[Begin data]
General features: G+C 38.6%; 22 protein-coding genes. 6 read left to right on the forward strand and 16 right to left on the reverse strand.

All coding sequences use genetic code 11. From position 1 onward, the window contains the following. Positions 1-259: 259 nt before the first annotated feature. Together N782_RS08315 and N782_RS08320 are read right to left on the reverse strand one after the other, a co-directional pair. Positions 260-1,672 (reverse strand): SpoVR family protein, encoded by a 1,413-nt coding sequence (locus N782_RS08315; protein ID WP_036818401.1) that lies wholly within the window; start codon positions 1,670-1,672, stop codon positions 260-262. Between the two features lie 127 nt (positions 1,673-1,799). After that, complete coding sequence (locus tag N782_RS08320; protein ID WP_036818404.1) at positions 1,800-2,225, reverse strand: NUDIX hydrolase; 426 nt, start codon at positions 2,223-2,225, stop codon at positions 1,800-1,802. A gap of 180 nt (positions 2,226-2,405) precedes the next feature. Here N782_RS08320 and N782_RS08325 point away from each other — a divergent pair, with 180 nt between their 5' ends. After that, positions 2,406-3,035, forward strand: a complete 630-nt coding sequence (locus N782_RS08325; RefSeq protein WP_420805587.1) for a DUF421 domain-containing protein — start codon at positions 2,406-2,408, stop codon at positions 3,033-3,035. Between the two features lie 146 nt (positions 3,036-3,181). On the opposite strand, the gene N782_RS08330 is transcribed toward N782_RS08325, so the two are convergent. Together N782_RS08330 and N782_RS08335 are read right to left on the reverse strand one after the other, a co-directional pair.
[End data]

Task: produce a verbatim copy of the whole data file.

General features: G+C 38.6%; 22 protein-coding genes. 6 read left to right on the forward strand and 16 right to left on the reverse strand.

All coding sequences use genetic code 11. From position 1 onward, the window contains the following. Positions 1-259: 259 nt before the first annotated feature. Together N782_RS08315 and N782_RS08320 are read right to left on the reverse strand one after the other, a co-directional pair. Positions 260-1,672 (reverse strand): SpoVR family protein, encoded by a 1,413-nt coding sequence (locus N782_RS08315; protein ID WP_036818401.1) that lies wholly within the window; start codon positions 1,670-1,672, stop codon positions 260-262. Between the two features lie 127 nt (positions 1,673-1,799). After that, complete coding sequence (locus tag N782_RS08320; protein ID WP_036818404.1) at positions 1,800-2,225, reverse strand: NUDIX hydrolase; 426 nt, start codon at positions 2,223-2,225, stop codon at positions 1,800-1,802. A gap of 180 nt (positions 2,226-2,405) precedes the next feature. Here N782_RS08320 and N782_RS08325 point away from each other — a divergent pair, with 180 nt between their 5' ends. After that, positions 2,406-3,035, forward strand: a complete 630-nt coding sequence (locus N782_RS08325; RefSeq protein WP_420805587.1) for a DUF421 domain-containing protein — start codon at positions 2,406-2,408, stop codon at positions 3,033-3,035. Between the two features lie 146 nt (positions 3,036-3,181). On the opposite strand, the gene N782_RS08330 is transcribed toward N782_RS08325, so the two are convergent. Together N782_RS08330 and N782_RS08335 are read right to left on the reverse strand one after the other, a co-directional pair.